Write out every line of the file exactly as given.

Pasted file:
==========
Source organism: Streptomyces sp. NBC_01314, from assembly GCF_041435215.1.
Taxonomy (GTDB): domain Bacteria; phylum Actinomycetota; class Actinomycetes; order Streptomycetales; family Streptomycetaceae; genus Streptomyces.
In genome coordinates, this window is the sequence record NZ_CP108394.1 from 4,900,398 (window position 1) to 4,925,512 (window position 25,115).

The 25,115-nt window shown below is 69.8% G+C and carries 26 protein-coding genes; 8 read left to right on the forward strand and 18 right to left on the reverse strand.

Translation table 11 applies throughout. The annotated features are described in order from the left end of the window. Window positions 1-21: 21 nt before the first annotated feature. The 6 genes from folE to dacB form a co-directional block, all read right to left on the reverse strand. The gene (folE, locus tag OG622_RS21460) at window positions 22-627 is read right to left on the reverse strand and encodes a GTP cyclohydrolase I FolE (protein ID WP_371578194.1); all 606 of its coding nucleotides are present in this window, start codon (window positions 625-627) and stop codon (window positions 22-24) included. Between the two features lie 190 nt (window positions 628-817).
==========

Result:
Source organism: Streptomyces sp. NBC_01314, from assembly GCF_041435215.1.
Taxonomy (GTDB): domain Bacteria; phylum Actinomycetota; class Actinomycetes; order Streptomycetales; family Streptomycetaceae; genus Streptomyces.
In genome coordinates, this window is the sequence record NZ_CP108394.1 from 4,900,398 (window position 1) to 4,925,512 (window position 25,115).

The 25,115-nt window shown below is 69.8% G+C and carries 26 protein-coding genes; 8 read left to right on the forward strand and 18 right to left on the reverse strand.

Translation table 11 applies throughout. The annotated features are described in order from the left end of the window. Window positions 1-21: 21 nt before the first annotated feature. The 6 genes from folE to dacB form a co-directional block, all read right to left on the reverse strand. The gene (folE, locus tag OG622_RS21460) at window positions 22-627 is read right to left on the reverse strand and encodes a GTP cyclohydrolase I FolE (protein ID WP_371578194.1); all 606 of its coding nucleotides are present in this window, start codon (window positions 625-627) and stop codon (window positions 22-24) included. Between the two features lie 190 nt (window positions 628-817).